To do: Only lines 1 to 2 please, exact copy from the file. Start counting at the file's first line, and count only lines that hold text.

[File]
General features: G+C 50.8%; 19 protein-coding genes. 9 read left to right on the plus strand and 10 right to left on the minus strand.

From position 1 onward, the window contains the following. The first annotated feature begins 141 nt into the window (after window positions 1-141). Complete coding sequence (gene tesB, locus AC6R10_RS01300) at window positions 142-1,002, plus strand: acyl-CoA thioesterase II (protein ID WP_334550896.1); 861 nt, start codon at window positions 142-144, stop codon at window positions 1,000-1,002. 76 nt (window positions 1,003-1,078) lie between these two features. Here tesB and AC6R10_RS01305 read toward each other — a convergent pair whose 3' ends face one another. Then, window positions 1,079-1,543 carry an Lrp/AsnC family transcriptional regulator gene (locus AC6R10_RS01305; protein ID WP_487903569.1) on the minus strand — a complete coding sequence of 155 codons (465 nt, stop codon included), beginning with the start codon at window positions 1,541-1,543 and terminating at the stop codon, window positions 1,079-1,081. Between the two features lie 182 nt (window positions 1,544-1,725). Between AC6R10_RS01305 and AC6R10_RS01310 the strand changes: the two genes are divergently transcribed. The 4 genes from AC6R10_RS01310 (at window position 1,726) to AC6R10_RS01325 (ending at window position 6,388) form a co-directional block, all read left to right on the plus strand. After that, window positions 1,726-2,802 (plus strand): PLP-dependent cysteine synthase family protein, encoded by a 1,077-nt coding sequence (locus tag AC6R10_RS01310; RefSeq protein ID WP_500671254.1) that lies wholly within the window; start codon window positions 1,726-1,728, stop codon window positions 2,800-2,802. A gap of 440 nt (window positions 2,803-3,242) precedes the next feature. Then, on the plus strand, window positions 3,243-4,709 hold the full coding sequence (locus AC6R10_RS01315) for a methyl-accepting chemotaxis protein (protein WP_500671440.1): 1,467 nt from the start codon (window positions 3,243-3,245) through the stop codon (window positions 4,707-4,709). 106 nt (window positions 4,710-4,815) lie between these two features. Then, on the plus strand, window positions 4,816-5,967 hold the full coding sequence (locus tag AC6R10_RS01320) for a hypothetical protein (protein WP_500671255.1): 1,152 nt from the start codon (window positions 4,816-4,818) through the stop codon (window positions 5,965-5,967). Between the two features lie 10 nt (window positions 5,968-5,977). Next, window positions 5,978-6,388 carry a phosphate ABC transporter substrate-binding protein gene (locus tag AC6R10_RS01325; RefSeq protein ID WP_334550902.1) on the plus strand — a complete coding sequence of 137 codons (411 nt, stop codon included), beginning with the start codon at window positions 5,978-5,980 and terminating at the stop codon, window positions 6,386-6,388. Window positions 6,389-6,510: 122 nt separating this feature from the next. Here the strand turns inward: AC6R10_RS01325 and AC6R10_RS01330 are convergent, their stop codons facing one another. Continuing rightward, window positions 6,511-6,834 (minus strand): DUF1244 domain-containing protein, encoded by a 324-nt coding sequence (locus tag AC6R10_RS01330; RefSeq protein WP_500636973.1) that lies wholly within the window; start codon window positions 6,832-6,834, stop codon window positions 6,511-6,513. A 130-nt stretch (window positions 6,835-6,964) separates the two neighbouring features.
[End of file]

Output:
General features: G+C 50.8%; 19 protein-coding genes. 9 read left to right on the plus strand and 10 right to left on the minus strand.

From position 1 onward, the window contains the following. The first annotated feature begins 141 nt into the window (after window positions 1-141). Complete coding sequence (gene tesB, locus AC6R10_RS01300) at window positions 142-1,002, plus strand: acyl-CoA thioesterase II (protein ID WP_334550896.1); 861 nt, start codon at window positions 142-144, stop codon at window positions 1,000-1,002. 76 nt (window positions 1,003-1,078) lie between these two features. Here tesB and AC6R10_RS01305 read toward each other — a convergent pair whose 3' ends face one another. Then, window positions 1,079-1,543 carry an Lrp/AsnC family transcriptional regulator gene (locus AC6R10_RS01305; protein ID WP_487903569.1) on the minus strand — a complete coding sequence of 155 codons (465 nt, stop codon included), beginning with the start codon at window positions 1,541-1,543 and terminating at the stop codon, window positions 1,079-1,081. Between the two features lie 182 nt (window positions 1,544-1,725). Between AC6R10_RS01305 and AC6R10_RS01310 the strand changes: the two genes are divergently transcribed. The 4 genes from AC6R10_RS01310 (at window position 1,726) to AC6R10_RS01325 (ending at window position 6,388) form a co-directional block, all read left to right on the plus strand. After that, window positions 1,726-2,802 (plus strand): PLP-dependent cysteine synthase family protein, encoded by a 1,077-nt coding sequence (locus tag AC6R10_RS01310; RefSeq protein ID WP_500671254.1) that lies wholly within the window; start codon window positions 1,726-1,728, stop codon window positions 2,800-2,802. A gap of 440 nt (window positions 2,803-3,242) precedes the next feature. Then, on the plus strand, window positions 3,243-4,709 hold the full coding sequence (locus AC6R10_RS01315) for a methyl-accepting chemotaxis protein (protein WP_500671440.1): 1,467 nt from the start codon (window positions 3,243-3,245) through the stop codon (window positions 4,707-4,709). 106 nt (window positions 4,710-4,815) lie between these two features. Then, on the plus strand, window positions 4,816-5,967 hold the full coding sequence (locus tag AC6R10_RS01320) for a hypothetical protein (protein WP_500671255.1): 1,152 nt from the start codon (window positions 4,816-4,818) through the stop codon (window positions 5,965-5,967). Between the two features lie 10 nt (window positions 5,968-5,977). Next, window positions 5,978-6,388 carry a phosphate ABC transporter substrate-binding protein gene (locus tag AC6R10_RS01325; RefSeq protein ID WP_334550902.1) on the plus strand — a complete coding sequence of 137 codons (411 nt, stop codon included), beginning with the start codon at window positions 5,978-5,980 and terminating at the stop codon, window positions 6,386-6,388. Window positions 6,389-6,510: 122 nt separating this feature from the next. Here the strand turns inward: AC6R10_RS01325 and AC6R10_RS01330 are convergent, their stop codons facing one another. Continuing rightward, window positions 6,511-6,834 (minus strand): DUF1244 domain-containing protein, encoded by a 324-nt coding sequence (locus tag AC6R10_RS01330; RefSeq protein WP_500636973.1) that lies wholly within the window; start codon window positions 6,832-6,834, stop codon window positions 6,511-6,513. A 130-nt stretch (window positions 6,835-6,964) separates the two neighbouring features.